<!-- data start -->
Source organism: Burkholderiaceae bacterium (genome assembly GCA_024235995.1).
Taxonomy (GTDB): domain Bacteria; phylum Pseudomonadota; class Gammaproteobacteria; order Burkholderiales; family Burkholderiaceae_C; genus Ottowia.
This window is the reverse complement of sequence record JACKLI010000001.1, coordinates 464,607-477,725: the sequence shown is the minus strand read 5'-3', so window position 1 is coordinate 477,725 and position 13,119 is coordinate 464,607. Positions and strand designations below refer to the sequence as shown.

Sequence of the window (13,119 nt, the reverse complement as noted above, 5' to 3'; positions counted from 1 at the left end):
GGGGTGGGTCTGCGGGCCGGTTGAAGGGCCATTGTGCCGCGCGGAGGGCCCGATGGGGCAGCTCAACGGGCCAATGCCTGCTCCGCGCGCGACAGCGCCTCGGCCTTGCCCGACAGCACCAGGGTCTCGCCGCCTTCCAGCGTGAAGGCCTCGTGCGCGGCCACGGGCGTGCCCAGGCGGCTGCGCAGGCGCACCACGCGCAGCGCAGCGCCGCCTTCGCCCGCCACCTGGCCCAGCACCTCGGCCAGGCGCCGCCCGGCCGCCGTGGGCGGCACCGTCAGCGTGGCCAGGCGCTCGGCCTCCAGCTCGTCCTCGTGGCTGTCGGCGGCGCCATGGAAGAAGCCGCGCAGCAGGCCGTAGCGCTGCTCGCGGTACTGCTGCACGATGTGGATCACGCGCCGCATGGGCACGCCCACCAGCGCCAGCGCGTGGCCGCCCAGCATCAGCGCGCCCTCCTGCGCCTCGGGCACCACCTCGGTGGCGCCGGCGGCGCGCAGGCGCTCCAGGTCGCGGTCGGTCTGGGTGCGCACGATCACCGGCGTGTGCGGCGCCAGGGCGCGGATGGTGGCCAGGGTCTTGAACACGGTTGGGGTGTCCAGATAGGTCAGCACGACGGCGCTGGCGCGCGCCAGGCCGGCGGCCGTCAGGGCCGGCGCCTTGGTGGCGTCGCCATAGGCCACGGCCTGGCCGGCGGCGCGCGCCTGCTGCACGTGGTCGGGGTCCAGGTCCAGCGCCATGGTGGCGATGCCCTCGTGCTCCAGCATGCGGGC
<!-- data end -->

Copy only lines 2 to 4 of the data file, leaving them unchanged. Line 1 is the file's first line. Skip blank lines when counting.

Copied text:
Taxonomy (GTDB): domain Bacteria; phylum Pseudomonadota; class Gammaproteobacteria; order Burkholderiales; family Burkholderiaceae_C; genus Ottowia.
This window is the reverse complement of sequence record JACKLI010000001.1, coordinates 464,607-477,725: the sequence shown is the minus strand read 5'-3', so window position 1 is coordinate 477,725 and position 13,119 is coordinate 464,607. Positions and strand designations below refer to the sequence as shown.

Sequence of the window (13,119 nt, the reverse complement as noted above, 5' to 3'; positions counted from 1 at the left end):